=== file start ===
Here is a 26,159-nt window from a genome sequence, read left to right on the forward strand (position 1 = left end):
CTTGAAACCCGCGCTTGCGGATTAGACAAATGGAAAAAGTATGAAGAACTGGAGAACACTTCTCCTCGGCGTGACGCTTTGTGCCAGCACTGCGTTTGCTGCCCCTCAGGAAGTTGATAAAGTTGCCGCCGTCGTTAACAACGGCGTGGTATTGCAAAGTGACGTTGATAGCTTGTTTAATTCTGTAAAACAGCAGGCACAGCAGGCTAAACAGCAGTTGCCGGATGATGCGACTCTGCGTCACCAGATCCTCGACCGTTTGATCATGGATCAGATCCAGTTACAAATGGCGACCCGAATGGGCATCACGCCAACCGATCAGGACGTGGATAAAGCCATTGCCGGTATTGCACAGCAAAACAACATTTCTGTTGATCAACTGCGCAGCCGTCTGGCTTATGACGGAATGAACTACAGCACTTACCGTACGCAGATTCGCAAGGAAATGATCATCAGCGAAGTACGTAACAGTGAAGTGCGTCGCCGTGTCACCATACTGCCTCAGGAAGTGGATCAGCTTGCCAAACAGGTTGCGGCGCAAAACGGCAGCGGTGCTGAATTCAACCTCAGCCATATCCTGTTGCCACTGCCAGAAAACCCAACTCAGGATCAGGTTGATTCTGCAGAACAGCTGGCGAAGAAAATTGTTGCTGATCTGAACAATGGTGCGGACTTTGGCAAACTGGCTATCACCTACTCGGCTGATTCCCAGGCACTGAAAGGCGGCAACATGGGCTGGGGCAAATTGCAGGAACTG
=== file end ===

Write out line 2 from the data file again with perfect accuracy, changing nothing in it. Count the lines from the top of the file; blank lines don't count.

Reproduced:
CTTGAAACCCGCGCTTGCGGATTAGACAAATGGAAAAAGTATGAAGAACTGGAGAACACTTCTCCTCGGCGTGACGCTTTGTGCCAGCACTGCGTTTGCTGCCCCTCAGGAAGTTGATAAAGTTGCCGCCGTCGTTAACAACGGCGTGGTATTGCAAAGTGACGTTGATAGCTTGTTTAATTCTGTAAAACAGCAGGCACAGCAGGCTAAACAGCAGTTGCCGGATGATGCGACTCTGCGTCACCAGATCCTCGACCGTTTGATCATGGATCAGATCCAGTTACAAATGGCGACCCGAATGGGCATCACGCCAACCGATCAGGACGTGGATAAAGCCATTGCCGGTATTGCACAGCAAAACAACATTTCTGTTGATCAACTGCGCAGCCGTCTGGCTTATGACGGAATGAACTACAGCACTTACCGTACGCAGATTCGCAAGGAAATGATCATCAGCGAAGTACGTAACAGTGAAGTGCGTCGCCGTGTCACCATACTGCCTCAGGAAGTGGATCAGCTTGCCAAACAGGTTGCGGCGCAAAACGGCAGCGGTGCTGAATTCAACCTCAGCCATATCCTGTTGCCACTGCCAGAAAACCCAACTCAGGATCAGGTTGATTCTGCAGAACAGCTGGCGAAGAAAATTGTTGCTGATCTGAACAATGGTGCGGACTTTGGCAAACTGGCTATCACCTACTCGGCTGATTCCCAGGCACTGAAAGGCGGCAACATGGGCTGGGGCAAATTGCAGGAACTG